Several current Wheaton students/Refuge members have also released anonymous statements regarding Rodgers' resignation.
"As far as Julie's leaving Wheaton, I'm sad that she's gone," one Refuge member posted. "It was hard to find someone at Wheaton who would listen to your story and not respond immediately with value judgments about your character or your faith life. She would listen and truly respond with love and care. Everything she did in her ministry pointed me towards Christ. It's hard to find individuals like her who treated me with the humanity of a child of God; not like a personal project, a moral dilemma or a political problem."
Another Refuge member said, "Without her on campus, I fear that the administration will be less aware of the LGBTQ students on campus and less proactive in meeting our needs. My worry is that those of us who identify as a minority sexuality will be isolated and ignored. I'm far too aware that my remaining years at Wheaton will be difficult as I work to create relationships, seek knowledge and grow in Christ while also striving to maintain a voice and a place within this community.
"Since I'm queer this was already hard, but without Julie's willingness to listen and love, it will be even harder. I'm so grateful for all that she did for me and for the other students in the LGBTQ community at Wheaton, and her presence on campus will be greatly missed in the fall. Wheaton took a major step forward by hiring Julie and it took two huge steps backward in the wake of her resignation."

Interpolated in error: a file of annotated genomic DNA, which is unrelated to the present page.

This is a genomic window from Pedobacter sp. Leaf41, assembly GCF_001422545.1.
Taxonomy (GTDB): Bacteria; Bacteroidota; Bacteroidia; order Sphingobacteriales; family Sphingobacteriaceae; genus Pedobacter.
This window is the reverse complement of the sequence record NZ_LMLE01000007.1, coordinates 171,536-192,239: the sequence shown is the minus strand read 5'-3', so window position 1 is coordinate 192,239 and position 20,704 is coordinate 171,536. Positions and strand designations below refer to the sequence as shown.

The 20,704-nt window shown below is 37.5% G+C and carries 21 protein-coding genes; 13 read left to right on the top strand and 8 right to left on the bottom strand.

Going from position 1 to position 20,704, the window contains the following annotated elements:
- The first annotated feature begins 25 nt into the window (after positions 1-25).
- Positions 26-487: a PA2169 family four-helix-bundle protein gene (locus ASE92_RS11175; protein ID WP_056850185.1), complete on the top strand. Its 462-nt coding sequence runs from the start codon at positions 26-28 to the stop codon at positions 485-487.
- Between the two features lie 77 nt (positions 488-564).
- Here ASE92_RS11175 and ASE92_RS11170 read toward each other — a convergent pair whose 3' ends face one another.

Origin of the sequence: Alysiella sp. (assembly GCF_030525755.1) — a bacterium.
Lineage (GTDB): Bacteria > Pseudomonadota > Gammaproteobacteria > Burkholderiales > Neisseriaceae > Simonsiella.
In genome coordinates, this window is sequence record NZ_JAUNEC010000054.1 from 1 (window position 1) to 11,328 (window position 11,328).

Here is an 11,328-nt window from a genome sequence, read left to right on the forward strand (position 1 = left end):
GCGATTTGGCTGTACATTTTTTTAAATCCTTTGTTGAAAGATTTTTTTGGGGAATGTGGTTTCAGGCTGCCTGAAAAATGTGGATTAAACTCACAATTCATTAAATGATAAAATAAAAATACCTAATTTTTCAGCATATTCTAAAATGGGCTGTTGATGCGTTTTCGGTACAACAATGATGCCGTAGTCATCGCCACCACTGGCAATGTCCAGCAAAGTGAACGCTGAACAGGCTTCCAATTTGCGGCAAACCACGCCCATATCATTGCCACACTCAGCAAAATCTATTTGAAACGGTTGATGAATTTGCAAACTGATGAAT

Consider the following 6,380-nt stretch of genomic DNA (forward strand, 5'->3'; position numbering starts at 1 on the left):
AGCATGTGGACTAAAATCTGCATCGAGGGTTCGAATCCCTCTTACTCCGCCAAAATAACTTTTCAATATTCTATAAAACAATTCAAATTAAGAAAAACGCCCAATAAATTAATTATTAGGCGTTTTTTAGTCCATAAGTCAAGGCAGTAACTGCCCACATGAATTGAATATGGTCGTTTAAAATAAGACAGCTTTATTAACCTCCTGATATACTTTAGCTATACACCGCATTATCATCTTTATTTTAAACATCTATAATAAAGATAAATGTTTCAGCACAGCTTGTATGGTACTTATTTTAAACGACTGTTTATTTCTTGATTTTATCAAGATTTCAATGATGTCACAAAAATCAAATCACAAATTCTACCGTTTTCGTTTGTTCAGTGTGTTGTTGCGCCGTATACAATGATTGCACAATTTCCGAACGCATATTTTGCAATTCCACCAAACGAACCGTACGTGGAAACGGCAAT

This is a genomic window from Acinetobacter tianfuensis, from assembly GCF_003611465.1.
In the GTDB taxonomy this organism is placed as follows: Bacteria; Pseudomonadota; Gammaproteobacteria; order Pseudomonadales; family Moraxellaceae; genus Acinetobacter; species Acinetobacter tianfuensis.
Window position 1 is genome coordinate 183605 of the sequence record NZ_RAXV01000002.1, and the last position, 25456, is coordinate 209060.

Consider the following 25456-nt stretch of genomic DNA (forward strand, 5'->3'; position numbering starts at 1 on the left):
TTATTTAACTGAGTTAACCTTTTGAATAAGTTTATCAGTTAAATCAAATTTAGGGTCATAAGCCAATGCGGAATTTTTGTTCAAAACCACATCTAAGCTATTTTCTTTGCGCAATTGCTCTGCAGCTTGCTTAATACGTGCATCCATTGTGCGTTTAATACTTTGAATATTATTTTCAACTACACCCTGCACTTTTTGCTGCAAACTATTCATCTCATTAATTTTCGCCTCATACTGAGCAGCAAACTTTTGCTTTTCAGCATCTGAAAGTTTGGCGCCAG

In the same post, Rodgers also spoke about being on stage at the ex-gay ministry she attended for eight months as a teenager and how that experience led to her to becoming, as she phrased it, the "good kind of gay" that stays celibate.
"I wanted to do right by the gay youth silently suffering in the pews. I wanted them to know Jesus loved them and they didn't have to go it alone," Rodgers wrote. "Twelve years later, I care a little less about approval and a lot more about the gaybies."
Rodgers went on to say that since she cares about the gaybies she has to "keep it real even if it comes at a cost." That cost, it turns out, was walking away from her post at Wheaton College.
"My goal now is the same as it's always been: to do justice, love mercy, and walk humbly with the God who's been my first love all along," Rodgers wrote. "When it comes to this conversation, my goal has been to help Christians create the kinds of communities that make LGBT people feel wantedwhere we can worship God, use our gifts, serve our neighbors, and find a family to share in the joys and sorrows of living in a world where so many people are so lonely. That looks a little different to me now that I've seen so much fruit in affirming communities, but it's a widening of my circlenot a move in a different direction."
Rodgers noted in her post that although she supports same-sex relationships/marriages, she is currently single.